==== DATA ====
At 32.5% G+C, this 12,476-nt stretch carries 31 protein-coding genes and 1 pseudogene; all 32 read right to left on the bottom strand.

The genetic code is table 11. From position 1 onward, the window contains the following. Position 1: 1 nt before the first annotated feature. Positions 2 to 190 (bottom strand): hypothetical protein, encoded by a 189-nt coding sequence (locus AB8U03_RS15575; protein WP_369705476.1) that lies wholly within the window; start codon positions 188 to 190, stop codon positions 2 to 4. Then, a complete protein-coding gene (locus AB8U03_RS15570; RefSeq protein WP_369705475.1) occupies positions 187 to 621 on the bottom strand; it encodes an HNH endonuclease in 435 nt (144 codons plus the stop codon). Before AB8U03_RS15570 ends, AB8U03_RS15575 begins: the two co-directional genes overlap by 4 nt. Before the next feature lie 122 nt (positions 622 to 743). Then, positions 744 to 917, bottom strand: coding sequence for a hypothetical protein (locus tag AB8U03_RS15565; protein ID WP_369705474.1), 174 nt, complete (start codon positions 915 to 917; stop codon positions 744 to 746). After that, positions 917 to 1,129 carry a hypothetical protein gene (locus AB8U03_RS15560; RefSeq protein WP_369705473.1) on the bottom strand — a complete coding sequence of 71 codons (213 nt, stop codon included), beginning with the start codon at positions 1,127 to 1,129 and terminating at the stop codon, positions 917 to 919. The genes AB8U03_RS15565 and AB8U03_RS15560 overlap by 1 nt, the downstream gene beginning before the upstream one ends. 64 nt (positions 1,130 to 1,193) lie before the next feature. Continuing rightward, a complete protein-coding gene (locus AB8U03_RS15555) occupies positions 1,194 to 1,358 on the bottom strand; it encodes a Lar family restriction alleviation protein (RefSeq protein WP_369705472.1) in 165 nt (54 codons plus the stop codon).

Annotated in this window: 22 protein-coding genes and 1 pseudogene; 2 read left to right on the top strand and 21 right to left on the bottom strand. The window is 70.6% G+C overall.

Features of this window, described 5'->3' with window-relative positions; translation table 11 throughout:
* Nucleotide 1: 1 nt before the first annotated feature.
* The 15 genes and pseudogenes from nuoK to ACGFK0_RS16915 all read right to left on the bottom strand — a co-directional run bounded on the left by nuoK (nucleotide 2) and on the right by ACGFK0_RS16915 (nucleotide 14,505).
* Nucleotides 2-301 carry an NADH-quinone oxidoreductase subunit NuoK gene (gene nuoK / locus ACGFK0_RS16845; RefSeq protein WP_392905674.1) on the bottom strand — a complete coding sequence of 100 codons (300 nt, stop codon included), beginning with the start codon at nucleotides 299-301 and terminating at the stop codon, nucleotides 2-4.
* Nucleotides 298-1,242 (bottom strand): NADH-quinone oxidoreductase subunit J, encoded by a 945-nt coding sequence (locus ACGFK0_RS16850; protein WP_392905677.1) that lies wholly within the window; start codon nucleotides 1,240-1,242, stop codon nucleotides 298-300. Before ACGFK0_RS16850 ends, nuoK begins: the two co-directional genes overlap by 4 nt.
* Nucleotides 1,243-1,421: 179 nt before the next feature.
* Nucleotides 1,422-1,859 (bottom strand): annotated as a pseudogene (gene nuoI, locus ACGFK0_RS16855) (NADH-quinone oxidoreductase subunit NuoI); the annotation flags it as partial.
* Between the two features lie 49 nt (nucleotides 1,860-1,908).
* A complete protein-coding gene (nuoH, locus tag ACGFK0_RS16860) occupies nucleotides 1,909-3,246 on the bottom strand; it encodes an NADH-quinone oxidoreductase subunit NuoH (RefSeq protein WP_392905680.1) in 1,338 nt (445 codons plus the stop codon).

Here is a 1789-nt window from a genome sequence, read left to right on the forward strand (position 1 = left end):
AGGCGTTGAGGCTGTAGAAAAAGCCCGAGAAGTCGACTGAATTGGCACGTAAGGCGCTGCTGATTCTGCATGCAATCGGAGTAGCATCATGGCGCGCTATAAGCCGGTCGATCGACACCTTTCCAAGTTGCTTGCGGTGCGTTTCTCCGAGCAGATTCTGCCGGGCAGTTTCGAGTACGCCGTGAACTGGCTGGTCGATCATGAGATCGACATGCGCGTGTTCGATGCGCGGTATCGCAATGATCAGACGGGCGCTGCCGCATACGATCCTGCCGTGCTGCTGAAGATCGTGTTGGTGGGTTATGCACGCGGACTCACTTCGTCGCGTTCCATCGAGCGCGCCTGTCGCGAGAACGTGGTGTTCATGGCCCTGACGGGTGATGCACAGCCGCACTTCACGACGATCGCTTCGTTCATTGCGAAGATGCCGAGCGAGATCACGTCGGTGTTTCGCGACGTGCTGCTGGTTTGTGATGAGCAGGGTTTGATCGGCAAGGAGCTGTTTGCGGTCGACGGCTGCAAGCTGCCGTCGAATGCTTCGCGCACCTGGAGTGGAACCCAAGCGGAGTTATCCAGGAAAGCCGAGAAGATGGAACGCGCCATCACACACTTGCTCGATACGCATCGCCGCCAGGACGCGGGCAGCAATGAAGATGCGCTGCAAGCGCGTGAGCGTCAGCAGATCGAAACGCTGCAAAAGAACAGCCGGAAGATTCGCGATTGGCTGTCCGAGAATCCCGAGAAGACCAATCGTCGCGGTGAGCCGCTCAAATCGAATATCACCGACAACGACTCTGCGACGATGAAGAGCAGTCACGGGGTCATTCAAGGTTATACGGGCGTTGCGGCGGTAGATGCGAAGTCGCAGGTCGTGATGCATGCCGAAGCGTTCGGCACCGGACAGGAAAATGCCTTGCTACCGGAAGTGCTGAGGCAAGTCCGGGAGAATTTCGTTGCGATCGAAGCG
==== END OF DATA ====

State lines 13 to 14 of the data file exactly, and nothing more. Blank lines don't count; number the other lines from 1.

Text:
Here is a 1789-nt window from a genome sequence, read left to right on the forward strand (position 1 = left end):
AGGCGTTGAGGCTGTAGAAAAAGCCCGAGAAGTCGACTGAATTGGCACGTAAGGCGCTGCTGATTCTGCATGCAATCGGAGTAGCATCATGGCGCGCTATAAGCCGGTCGATCGACACCTTTCCAAGTTGCTTGCGGTGCGTTTCTCCGAGCAGATTCTGCCGGGCAGTTTCGAGTACGCCGTGAACTGGCTGGTCGATCATGAGATCGACATGCGCGTGTTCGATGCGCGGTATCGCAATGATCAGACGGGCGCTGCCGCATACGATCCTGCCGTGCTGCTGAAGATCGTGTTGGTGGGTTATGCACGCGGACTCACTTCGTCGCGTTCCATCGAGCGCGCCTGTCGCGAGAACGTGGTGTTCATGGCCCTGACGGGTGATGCACAGCCGCACTTCACGACGATCGCTTCGTTCATTGCGAAGATGCCGAGCGAGATCACGTCGGTGTTTCGCGACGTGCTGCTGGTTTGTGATGAGCAGGGTTTGATCGGCAAGGAGCTGTTTGCGGTCGACGGCTGCAAGCTGCCGTCGAATGCTTCGCGCACCTGGAGTGGAACCCAAGCGGAGTTATCCAGGAAAGCCGAGAAGATGGAACGCGCCATCACACACTTGCTCGATACGCATCGCCGCCAGGACGCGGGCAGCAATGAAGATGCGCTGCAAGCGCGTGAGCGTCAGCAGATCGAAACGCTGCAAAAGAACAGCCGGAAGATTCGCGATTGGCTGTCCGAGAATCCCGAGAAGACCAATCGTCGCGGTGAGCCGCTCAAATCGAATATCACCGACAACGACTCTGCGACGATGAAGAGCAGTCACGGGGTCATTCAAGGTTATACGGGCGTTGCGGCGGTAGATGCGAAGTCGCAGGTCGTGATGCATGCCGAAGCGTTCGGCACCGGACAGGAAAATGCCTTGCTACCGGAAGTGCTGAGGCAAGTCCGGGAGAATTTCGTTGCGATCGAAGCG